Matthew Griffin, described as “The Adviser behind the Advisers” and a “Young Kurzweil,” is the founder and CEO of the World Futures Forum and the 311 Institute, a global Futures and Deep Futures consultancy working between the dates of 2020 to 2070, and is an award winning futurist, and author of “Codex of the Future” series. Regularly featured in the global media, including AP, BBC, Bloomberg, CNBC, Discovery, RT, Viacom, and WIRED, Matthew’s ability to identify, track, and explain the impacts of hundreds of revolutionary emerging technologies on global culture, industry and society, is unparalleled. Recognised for the past six years as one of the world’s foremost futurists, innovation and strategy experts Matthew is an international speaker who helps governments, investors, multi-nationals and regulators around the world envision, build and lead an inclusive, sustainable future. A rare talent Matthew’s recent work includes mentoring Lunar XPrize teams, re-envisioning global education and training with the G20, and helping the world’s largest organisations envision and ideate the future of their products and services, industries, and countries. Matthew's clients include three Prime Ministers and several governments, including the G7, Accenture, Aon, Bain & Co, BCG, Credit Suisse, Dell EMC, Dentons, Deloitte, E&Y, GEMS, Huawei, JPMorgan Chase, KPMG, Lego, McKinsey, PWC, Qualcomm, SAP, Samsung, Sopra Steria, T-Mobile, and many more.
WHY THIS MATTERS IN BRIEF
- Accelerating interstellar nano spacecraft to 215 million km/h might sound fun but it’s just another day in the office for these guys
Stephen Hawking is backing a project to send tiny spacecraft to another star system within a generation. The satellites would travel trillions of miles – much further than any space craft has tried to fly before and a $100m research programme to develop the computer chip-sized “starships” was launched earlier this month, backed by the billionaire Yuri Milner and supported by Facebook founder Mark Zuckerberg.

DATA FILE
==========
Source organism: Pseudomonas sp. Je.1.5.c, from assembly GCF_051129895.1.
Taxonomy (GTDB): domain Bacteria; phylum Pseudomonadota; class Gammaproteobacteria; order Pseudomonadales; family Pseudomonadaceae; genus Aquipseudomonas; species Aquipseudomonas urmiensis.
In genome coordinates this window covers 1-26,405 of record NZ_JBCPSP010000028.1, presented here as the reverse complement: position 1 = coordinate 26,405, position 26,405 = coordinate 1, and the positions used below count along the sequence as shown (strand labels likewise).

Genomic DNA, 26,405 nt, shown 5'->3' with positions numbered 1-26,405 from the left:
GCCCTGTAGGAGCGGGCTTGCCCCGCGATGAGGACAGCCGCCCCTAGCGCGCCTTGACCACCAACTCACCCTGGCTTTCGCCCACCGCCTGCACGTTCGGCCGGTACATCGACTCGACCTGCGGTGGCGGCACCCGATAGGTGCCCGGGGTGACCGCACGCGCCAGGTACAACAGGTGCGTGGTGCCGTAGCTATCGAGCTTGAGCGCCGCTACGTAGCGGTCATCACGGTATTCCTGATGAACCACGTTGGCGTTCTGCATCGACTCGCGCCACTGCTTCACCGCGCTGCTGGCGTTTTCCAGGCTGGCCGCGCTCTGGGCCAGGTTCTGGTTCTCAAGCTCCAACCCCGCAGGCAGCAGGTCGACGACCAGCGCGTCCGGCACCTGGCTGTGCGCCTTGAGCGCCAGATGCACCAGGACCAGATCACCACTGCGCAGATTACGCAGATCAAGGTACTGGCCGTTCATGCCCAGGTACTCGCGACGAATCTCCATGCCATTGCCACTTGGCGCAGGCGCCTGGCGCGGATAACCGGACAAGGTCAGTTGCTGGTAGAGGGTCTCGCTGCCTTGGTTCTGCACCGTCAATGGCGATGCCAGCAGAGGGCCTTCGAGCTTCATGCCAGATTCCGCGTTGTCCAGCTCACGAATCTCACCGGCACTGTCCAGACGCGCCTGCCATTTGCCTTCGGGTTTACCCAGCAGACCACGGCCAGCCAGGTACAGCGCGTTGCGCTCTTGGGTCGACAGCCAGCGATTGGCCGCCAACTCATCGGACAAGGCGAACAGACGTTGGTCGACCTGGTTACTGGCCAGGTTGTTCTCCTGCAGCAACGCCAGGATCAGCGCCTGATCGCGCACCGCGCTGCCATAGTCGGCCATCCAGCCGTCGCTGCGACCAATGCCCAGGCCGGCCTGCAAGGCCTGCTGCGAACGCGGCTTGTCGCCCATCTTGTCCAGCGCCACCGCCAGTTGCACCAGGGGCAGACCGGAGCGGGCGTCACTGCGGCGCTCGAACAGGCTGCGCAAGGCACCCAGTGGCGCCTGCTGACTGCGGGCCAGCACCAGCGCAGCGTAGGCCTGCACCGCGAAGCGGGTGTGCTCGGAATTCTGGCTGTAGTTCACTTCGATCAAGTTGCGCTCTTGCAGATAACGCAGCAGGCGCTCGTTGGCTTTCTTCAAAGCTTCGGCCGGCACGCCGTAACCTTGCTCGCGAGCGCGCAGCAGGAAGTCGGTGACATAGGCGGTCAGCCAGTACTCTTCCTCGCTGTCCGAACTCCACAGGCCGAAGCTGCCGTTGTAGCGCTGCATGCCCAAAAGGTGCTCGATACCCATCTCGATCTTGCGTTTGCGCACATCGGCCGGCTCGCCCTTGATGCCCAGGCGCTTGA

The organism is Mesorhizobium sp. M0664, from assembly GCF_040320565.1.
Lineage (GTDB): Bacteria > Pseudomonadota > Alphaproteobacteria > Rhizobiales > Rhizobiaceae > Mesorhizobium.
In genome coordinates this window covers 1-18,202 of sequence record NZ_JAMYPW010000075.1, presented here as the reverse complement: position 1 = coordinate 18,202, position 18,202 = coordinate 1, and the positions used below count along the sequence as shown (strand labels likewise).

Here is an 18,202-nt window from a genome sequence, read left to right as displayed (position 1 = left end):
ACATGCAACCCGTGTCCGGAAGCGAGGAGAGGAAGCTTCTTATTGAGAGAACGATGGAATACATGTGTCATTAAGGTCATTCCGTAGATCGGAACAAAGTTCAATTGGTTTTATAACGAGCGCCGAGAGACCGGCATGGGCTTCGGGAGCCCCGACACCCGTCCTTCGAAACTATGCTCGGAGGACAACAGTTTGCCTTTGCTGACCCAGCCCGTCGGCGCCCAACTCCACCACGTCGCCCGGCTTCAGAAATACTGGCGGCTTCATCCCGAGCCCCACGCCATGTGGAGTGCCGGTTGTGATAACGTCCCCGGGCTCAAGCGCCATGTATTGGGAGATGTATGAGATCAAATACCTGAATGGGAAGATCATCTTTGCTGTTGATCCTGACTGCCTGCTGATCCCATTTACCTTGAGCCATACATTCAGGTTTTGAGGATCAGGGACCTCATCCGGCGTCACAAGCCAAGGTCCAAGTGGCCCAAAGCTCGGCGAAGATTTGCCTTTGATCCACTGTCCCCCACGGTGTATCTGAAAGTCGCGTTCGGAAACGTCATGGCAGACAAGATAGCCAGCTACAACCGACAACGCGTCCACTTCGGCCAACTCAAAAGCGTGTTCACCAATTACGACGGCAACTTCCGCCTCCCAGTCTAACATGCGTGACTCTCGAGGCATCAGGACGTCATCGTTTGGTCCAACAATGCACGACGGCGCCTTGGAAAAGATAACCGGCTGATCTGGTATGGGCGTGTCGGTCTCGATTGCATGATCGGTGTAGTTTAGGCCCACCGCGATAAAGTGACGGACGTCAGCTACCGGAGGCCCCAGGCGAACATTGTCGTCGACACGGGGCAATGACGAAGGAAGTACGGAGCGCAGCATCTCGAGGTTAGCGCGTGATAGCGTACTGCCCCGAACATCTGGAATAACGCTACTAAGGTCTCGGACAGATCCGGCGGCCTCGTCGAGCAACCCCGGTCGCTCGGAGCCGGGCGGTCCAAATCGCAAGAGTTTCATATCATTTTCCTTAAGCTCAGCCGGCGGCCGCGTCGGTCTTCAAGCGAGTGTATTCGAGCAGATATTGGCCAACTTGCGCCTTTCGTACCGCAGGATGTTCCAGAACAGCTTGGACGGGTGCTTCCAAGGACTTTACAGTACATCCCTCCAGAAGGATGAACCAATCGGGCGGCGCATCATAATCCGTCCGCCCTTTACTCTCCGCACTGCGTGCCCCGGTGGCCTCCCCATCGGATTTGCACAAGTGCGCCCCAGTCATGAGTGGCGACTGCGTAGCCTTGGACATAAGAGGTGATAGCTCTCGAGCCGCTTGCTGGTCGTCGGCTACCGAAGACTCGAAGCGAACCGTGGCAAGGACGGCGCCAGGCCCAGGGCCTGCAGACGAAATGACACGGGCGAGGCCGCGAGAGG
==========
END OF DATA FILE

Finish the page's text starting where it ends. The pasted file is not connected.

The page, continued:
Interstellar travel has long been a dream for many, but significant technological hurdles remain but Prof Hawking says that the fantasy could be realised sooner than we might think.
“If we are to survive as a species we must ultimately spread out to the stars,” he said.
“Astronomers believe that there is a reasonable chance of an Earth-like planet orbiting one of the stars in the Alpha Centauri system but we will know more in the next two decades from ground based and space based telescopes. However, technological developments in the last two decades and the future make it possible in principle within a generation.”
Prof Hawking is backing a project by Mr Milner’s Breakthrough Foundation, a private organisation funding scientific research initiatives that government funders think to be too ambitious and the organisation has brought together an expert group of scientists to assess whether it might be possible to develop spaceships capable of travelling to another star within a generation and sending information back again.
At the moment the nearest star system is 40 trillion kilometers away though and using current technology, such as EM Engines and NASA’s current fleet of satellites it would take about 30,000 years to get there but the expert group concluded that with a little more research and development it might be possible to develop spacecraft that could cut that journey time to just 30 years – a staggering feat by anyones imagination.
“I’d have said that even a few years ago travel to another star at that kind of speed would be impossible,” said Dr Pete Worden, who is leading the project. He is chairman of the Breakthrough Prize Foundation and a former director of Nasa’s Ames Research Center in California.
“But the expert group figured out that because of developments in technology there appears to be a concept that appears to work.”
The concept is to reduce the size of the spacecraft to about the size of a chip used in electronic devices and launch a thousand of these mini solar sail powered spacecraft into the Earth’s orbit where each mini satellite would be pushed along by light, in the same way that wind pushes a traditional sail boat with a giant laser on Earth giving each one a powerful push that helps each craft accelerate to more than 215 million km/h.
It sounds like science fiction but Yuri Milner, who was named after Yuri Gagarin by his parents, believes that it is technically possible to develop these spacecraft and get to another star within our lifetimes.
“The human story is one of great leaps,” he said.
“55 years ago Yuri Gagarin became the first human in space. Today, we are preparing for the next great leap – to the stars.”